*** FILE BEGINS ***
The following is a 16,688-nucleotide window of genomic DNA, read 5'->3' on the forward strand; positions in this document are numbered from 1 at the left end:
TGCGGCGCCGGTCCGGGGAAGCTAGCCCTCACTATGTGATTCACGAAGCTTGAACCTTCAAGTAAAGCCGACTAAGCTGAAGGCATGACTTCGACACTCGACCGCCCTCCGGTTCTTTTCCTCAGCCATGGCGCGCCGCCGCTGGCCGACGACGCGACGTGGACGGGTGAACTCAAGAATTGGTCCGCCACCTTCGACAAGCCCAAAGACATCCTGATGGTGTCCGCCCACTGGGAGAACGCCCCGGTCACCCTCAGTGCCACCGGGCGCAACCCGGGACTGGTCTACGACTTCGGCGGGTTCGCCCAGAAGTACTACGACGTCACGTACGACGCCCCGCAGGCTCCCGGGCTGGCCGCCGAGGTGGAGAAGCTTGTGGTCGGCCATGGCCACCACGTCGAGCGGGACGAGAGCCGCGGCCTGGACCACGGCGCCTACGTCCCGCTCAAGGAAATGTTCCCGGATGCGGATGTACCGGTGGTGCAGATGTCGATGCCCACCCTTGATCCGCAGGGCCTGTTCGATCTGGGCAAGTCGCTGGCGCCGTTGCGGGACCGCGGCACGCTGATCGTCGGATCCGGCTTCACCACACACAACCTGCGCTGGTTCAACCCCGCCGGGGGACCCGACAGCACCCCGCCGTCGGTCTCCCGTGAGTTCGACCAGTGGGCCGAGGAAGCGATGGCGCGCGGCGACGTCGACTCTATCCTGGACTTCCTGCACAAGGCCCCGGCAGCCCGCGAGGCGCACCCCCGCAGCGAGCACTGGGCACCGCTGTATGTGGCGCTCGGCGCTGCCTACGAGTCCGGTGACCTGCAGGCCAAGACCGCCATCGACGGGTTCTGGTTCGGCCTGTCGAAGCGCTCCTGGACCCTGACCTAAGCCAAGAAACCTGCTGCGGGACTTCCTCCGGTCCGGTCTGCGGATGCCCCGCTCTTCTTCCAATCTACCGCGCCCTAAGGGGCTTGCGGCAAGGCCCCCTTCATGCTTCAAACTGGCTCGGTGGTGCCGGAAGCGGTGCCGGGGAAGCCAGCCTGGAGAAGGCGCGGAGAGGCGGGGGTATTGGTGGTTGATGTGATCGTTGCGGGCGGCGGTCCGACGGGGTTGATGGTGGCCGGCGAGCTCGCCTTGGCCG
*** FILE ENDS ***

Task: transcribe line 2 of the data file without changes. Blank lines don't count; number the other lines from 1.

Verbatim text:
TGCGGCGCCGGTCCGGGGAAGCTAGCCCTCACTATGTGATTCACGAAGCTTGAACCTTCAAGTAAAGCCGACTAAGCTGAAGGCATGACTTCGACACTCGACCGCCCTCCGGTTCTTTTCCTCAGCCATGGCGCGCCGCCGCTGGCCGACGACGCGACGTGGACGGGTGAACTCAAGAATTGGTCCGCCACCTTCGACAAGCCCAAAGACATCCTGATGGTGTCCGCCCACTGGGAGAACGCCCCGGTCACCCTCAGTGCCACCGGGCGCAACCCGGGACTGGTCTACGACTTCGGCGGGTTCGCCCAGAAGTACTACGACGTCACGTACGACGCCCCGCAGGCTCCCGGGCTGGCCGCCGAGGTGGAGAAGCTTGTGGTCGGCCATGGCCACCACGTCGAGCGGGACGAGAGCCGCGGCCTGGACCACGGCGCCTACGTCCCGCTCAAGGAAATGTTCCCGGATGCGGATGTACCGGTGGTGCAGATGTCGATGCCCACCCTTGATCCGCAGGGCCTGTTCGATCTGGGCAAGTCGCTGGCGCCGTTGCGGGACCGCGGCACGCTGATCGTCGGATCCGGCTTCACCACACACAACCTGCGCTGGTTCAACCCCGCCGGGGGACCCGACAGCACCCCGCCGTCGGTCTCCCGTGAGTTCGACCAGTGGGCCGAGGAAGCGATGGCGCGCGGCGACGTCGACTCTATCCTGGACTTCCTGCACAAGGCCCCGGCAGCCCGCGAGGCGCACCCCCGCAGCGAGCACTGGGCACCGCTGTATGTGGCGCTCGGCGCTGCCTACGAGTCCGGTGACCTGCAGGCCAAGACCGCCATCGACGGGTTCTGGTTCGGCCTGTCGAAGCGCTCCTGGACCCTGACCTAAGCCAAGAAACCTGCTGCGGGACTTCCTCCGGTCCGGTCTGCGGATGCCCCGCTCTTCTTCCAATCTACCGCGCCCTAAGGGGCTTGCGGCAAGGCCCCCTTCATGCTTCAAACTGGCTCGGTGGTGCCGGAAGCGGTGCCGGGGAAGCCAGCCTGGAGAAGGCGCGGAGAGGCGGGGGTATTGGTGGTTGATGTGATCGTTGCGGGCGGCGGTCCGACGGGGTTGATGGTGGCCGGCGAGCTCGCCTTGGCCG